Lately, it seems like hardly a week goes by that we don’t get an announcement from Morgan, Lewis & Bockius about a new hire.
Today, the firm announced that former deputy secretary of labor Howard Radzely will join the Washington office on July 1 as a partner in the labor and employment practice. Radzely served in the Department of Labor from June 2001 until last February. Prior to becoming deputy secretary, he was solicitor of labor.
Before heading to the Labor Department, Radzely practiced at what was then Wiley, Rein & Fielding, now Wiley Rein. That makes him the latest Wiley alum to join Morgan, Lewis. Former White House counsel Fred Fielding—once a name partner at Wiley—went to Morgan, Lewis in April, and Barbara “Biz” Van Gelder, left Wiley Rein in 2007 for Morgan, Lewis.
Radzely said the fact that he would be working with former colleagues factored into his own decision. “It certainly helps when you can see some old friends,” he said.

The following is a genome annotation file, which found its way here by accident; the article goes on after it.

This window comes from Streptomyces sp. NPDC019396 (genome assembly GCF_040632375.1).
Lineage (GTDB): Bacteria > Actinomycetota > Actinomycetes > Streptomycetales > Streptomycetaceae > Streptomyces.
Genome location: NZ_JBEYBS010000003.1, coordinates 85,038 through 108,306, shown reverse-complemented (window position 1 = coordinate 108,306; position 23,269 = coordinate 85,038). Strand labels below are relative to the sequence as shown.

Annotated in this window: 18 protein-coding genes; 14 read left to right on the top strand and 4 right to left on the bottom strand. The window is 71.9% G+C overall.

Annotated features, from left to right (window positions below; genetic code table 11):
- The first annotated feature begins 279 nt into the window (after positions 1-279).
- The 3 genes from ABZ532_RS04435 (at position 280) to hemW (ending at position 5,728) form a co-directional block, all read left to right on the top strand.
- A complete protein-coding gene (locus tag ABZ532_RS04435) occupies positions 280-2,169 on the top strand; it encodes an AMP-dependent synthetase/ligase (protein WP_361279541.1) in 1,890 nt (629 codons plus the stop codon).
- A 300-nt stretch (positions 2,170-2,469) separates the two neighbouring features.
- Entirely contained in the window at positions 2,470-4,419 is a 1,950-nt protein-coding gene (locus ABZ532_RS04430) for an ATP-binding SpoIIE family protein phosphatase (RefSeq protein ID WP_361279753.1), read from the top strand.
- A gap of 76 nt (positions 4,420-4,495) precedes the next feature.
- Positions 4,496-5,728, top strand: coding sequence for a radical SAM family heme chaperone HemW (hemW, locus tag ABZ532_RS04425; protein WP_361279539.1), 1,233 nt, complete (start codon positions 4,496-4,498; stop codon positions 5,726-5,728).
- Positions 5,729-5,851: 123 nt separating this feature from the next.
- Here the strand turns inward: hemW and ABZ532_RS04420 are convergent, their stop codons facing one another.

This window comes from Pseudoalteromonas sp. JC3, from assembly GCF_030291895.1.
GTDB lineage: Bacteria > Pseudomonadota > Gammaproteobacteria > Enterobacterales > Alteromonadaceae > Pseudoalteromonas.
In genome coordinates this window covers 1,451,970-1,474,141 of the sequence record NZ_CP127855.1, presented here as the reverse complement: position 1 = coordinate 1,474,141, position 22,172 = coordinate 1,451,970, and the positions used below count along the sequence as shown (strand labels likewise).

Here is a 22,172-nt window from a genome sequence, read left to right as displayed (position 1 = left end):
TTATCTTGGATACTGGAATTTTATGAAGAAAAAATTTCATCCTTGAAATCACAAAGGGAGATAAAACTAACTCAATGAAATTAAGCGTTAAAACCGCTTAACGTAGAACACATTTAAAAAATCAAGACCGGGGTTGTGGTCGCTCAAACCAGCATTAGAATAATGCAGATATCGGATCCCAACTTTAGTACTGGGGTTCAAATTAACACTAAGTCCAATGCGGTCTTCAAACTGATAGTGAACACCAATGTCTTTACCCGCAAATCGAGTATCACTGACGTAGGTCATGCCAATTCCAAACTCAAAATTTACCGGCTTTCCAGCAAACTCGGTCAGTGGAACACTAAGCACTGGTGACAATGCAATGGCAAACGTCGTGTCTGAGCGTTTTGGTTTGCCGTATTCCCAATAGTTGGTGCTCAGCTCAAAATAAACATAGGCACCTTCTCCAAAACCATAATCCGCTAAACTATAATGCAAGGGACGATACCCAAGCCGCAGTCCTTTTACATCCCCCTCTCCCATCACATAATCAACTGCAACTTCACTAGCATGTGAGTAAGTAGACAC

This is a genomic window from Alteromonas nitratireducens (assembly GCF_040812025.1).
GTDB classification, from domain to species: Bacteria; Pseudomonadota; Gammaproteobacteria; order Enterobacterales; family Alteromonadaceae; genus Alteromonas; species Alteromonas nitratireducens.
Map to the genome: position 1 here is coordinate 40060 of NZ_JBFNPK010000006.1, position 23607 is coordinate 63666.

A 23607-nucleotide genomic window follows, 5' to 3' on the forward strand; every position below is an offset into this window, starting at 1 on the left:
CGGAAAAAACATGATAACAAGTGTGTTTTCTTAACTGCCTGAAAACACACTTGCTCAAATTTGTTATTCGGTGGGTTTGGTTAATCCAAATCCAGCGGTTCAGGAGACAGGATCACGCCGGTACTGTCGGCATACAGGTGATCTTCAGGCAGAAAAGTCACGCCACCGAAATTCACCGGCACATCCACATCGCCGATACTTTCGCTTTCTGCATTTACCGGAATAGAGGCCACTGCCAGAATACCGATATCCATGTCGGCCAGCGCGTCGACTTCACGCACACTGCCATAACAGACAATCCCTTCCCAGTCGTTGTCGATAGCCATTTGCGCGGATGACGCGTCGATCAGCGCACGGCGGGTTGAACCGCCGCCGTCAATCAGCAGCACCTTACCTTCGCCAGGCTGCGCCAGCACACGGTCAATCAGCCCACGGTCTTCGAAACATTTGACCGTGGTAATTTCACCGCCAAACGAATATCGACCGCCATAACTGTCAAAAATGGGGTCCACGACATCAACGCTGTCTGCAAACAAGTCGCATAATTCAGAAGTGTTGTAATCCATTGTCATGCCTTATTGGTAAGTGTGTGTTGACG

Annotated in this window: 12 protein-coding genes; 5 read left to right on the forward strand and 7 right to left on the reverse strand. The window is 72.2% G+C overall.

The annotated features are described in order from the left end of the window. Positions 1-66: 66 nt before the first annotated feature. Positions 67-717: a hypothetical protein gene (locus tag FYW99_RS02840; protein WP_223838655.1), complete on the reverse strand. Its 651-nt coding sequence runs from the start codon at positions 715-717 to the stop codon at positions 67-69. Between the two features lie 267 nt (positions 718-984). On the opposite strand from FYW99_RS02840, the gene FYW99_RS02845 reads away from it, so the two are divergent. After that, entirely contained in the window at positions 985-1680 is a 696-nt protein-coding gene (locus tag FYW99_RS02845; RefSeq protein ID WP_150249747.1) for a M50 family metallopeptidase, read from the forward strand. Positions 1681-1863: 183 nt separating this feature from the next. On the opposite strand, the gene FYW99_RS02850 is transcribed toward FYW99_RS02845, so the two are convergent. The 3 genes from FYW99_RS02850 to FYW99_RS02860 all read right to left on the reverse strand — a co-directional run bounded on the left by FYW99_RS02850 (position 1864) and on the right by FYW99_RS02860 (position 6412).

Radzely also said he was drawn to the firm because it’s “one of, if not the best, labor employment firms in the country.” He said his practice will be a mix of regulatory, compliance, litigation, and appellate work.
Several other Bush administration officials have joined Morgan, Lewis this year as well, including former senior litigation counsel at the Federal Trade Commission Thomas Lang, former assistant attorney general of the Justice Department’s environmental and natural resources division Ronald Tenpas, and former deputy solicitor of labor Jonathan Snare.
“Given the change in administration, it’s always a good time to get high level officials and lawyers out of the government, especially in areas where we either have a strong practice or are interested in starting a practice,” said D.C. managing partner Grace Speights.
Morgan, Lewis has had several other additions this spring, including 12 ex-Bingham McCutchen lawyers who joined the business and finance practice in Boston, and 14 health care lawyers from Sonnenschein, Nath & Rosenthal, who joined in D.C. and San Francisco.